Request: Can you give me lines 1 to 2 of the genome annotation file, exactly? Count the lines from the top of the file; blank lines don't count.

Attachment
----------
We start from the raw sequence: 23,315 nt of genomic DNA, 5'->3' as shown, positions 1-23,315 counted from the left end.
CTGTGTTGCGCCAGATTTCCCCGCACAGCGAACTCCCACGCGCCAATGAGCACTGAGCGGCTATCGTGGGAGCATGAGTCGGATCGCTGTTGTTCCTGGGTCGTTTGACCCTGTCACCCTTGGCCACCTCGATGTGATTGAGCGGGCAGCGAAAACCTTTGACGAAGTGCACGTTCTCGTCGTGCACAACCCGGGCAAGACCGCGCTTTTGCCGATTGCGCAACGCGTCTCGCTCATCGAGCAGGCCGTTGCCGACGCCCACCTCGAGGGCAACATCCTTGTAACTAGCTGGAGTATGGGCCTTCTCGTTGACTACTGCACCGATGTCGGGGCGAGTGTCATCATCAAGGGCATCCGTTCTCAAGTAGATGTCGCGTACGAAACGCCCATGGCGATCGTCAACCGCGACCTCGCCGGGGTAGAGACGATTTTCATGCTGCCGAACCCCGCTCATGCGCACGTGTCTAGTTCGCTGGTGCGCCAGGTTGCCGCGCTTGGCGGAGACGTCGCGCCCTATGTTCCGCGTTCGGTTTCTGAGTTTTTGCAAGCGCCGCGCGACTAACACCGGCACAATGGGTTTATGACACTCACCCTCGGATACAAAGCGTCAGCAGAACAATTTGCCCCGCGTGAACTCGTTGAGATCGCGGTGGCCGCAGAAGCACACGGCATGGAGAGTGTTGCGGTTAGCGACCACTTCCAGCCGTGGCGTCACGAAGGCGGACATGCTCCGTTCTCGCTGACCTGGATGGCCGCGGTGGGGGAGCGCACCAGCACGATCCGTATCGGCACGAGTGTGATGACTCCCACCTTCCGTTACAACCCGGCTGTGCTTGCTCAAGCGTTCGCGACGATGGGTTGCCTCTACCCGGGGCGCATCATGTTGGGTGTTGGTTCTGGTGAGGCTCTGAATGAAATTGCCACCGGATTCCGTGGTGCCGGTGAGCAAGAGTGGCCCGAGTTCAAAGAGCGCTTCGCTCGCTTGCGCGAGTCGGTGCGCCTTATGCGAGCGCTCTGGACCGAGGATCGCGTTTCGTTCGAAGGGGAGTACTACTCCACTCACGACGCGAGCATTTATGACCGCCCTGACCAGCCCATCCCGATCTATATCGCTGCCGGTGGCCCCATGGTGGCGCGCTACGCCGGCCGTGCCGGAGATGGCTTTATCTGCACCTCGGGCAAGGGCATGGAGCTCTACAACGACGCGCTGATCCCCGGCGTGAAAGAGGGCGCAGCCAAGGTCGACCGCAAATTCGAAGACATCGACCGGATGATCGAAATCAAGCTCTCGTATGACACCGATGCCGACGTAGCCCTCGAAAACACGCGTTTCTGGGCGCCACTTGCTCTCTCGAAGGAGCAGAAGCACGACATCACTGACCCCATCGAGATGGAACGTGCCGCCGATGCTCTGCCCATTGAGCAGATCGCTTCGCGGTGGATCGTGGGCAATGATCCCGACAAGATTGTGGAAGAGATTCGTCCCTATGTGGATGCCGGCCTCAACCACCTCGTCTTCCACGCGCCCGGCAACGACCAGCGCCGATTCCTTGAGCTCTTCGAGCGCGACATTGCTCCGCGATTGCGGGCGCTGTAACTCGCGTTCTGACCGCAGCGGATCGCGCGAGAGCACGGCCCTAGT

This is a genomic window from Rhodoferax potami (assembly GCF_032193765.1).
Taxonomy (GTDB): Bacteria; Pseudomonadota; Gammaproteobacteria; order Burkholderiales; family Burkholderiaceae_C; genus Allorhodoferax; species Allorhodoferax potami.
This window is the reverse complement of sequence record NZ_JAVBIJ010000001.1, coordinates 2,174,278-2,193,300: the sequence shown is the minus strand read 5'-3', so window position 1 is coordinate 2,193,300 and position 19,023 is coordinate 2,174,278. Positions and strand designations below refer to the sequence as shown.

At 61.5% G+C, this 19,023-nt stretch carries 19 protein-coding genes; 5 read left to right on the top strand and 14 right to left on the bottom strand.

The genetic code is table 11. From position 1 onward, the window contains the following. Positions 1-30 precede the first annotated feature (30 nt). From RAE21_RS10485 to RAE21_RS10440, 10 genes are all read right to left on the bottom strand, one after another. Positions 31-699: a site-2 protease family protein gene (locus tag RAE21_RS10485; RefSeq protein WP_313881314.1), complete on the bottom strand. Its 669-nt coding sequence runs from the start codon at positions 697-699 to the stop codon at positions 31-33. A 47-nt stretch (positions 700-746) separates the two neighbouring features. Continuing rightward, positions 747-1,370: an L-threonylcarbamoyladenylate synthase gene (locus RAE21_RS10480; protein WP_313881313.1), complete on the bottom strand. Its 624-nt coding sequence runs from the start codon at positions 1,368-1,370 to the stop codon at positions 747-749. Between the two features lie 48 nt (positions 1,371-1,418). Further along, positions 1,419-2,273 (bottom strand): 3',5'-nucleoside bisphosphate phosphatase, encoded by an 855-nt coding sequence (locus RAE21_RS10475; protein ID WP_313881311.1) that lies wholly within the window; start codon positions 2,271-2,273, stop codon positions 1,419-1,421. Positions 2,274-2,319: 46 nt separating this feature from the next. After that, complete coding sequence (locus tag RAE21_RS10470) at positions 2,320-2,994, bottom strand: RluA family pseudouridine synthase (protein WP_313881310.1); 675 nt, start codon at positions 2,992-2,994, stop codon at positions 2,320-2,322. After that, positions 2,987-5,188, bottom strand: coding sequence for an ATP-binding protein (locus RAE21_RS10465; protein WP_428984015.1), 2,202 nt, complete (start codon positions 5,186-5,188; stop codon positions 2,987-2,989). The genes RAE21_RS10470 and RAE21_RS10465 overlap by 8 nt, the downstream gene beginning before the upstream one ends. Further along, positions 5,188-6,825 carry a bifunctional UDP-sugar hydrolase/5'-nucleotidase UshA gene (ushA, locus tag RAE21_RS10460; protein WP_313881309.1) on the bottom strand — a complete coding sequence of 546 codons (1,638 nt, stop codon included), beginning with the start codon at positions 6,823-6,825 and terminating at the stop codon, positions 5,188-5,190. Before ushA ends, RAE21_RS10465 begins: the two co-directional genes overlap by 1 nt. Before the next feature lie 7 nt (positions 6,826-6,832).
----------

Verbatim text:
We start from the raw sequence: 23,315 nt of genomic DNA, 5'->3' as shown, positions 1-23,315 counted from the left end.
CTGTGTTGCGCCAGATTTCCCCGCACAGCGAACTCCCACGCGCCAATGAGCACTGAGCGGCTATCGTGGGAGCATGAGTCGGATCGCTGTTGTTCCTGGGTCGTTTGACCCTGTCACCCTTGGCCACCTCGATGTGATTGAGCGGGCAGCGAAAACCTTTGACGAAGTGCACGTTCTCGTCGTGCACAACCCGGGCAAGACCGCGCTTTTGCCGATTGCGCAACGCGTCTCGCTCATCGAGCAGGCCGTTGCCGACGCCCACCTCGAGGGCAACATCCTTGTAACTAGCTGGAGTATGGGCCTTCTCGTTGACTACTGCACCGATGTCGGGGCGAGTGTCATCATCAAGGGCATCCGTTCTCAAGTAGATGTCGCGTACGAAACGCCCATGGCGATCGTCAACCGCGACCTCGCCGGGGTAGAGACGATTTTCATGCTGCCGAACCCCGCTCATGCGCACGTGTCTAGTTCGCTGGTGCGCCAGGTTGCCGCGCTTGGCGGAGACGTCGCGCCCTATGTTCCGCGTTCGGTTTCTGAGTTTTTGCAAGCGCCGCGCGACTAACACCGGCACAATGGGTTTATGACACTCACCCTCGGATACAAAGCGTCAGCAGAACAATTTGCCCCGCGTGAACTCGTTGAGATCGCGGTGGCCGCAGAAGCACACGGCATGGAGAGTGTTGCGGTTAGCGACCACTTCCAGCCGTGGCGTCACGAAGGCGGACATGCTCCGTTCTCGCTGACCTGGATGGCCGCGGTGGGGGAGCGCACCAGCACGATCCGTATCGGCACGAGTGTGATGACTCCCACCTTCCGTTACAACCCGGCTGTGCTTGCTCAAGCGTTCGCGACGATGGGTTGCCTCTACCCGGGGCGCATCATGTTGGGTGTTGGTTCTGGTGAGGCTCTGAATGAAATTGCCACCGGATTCCGTGGTGCCGGTGAGCAAGAGTGGCCCGAGTTCAAAGAGCGCTTCGCTCGCTTGCGCGAGTCGGTGCGCCTTATGCGAGCGCTCTGGACCGAGGATCGCGTTTCGTTCGAAGGGGAGTACTACTCCACTCACGACGCGAGCATTTATGACCGCCCTGACCAGCCCATCCCGATCTATATCGCTGCCGGTGGCCCCATGGTGGCGCGCTACGCCGGCCGTGCCGGAGATGGCTTTATCTGCACCTCGGGCAAGGGCATGGAGCTCTACAACGACGCGCTGATCCCCGGCGTGAAAGAGGGCGCAGCCAAGGTCGACCGCAAATTCGAAGACATCGACCGGATGATCGAAATCAAGCTCTCGTATGACACCGATGCCGACGTAGCCCTCGAAAACACGCGTTTCTGGGCGCCACTTGCTCTCTCGAAGGAGCAGAAGCACGACATCACTGACCCCATCGAGATGGAACGTGCCGCCGATGCTCTGCCCATTGAGCAGATCGCTTCGCGGTGGATCGTGGGCAATGATCCCGACAAGATTGTGGAAGAGATTCGTCCCTATGTGGATGCCGGCCTCAACCACCTCGTCTTCCACGCGCCCGGCAACGACCAGCGCCGATTCCTTGAGCTCTTCGAGCGCGACATTGCTCCGCGATTGCGGGCGCTGTAACTCGCGTTCTGACCGCAGCGGATCGCGCGAGAGCACGGCCCTAGT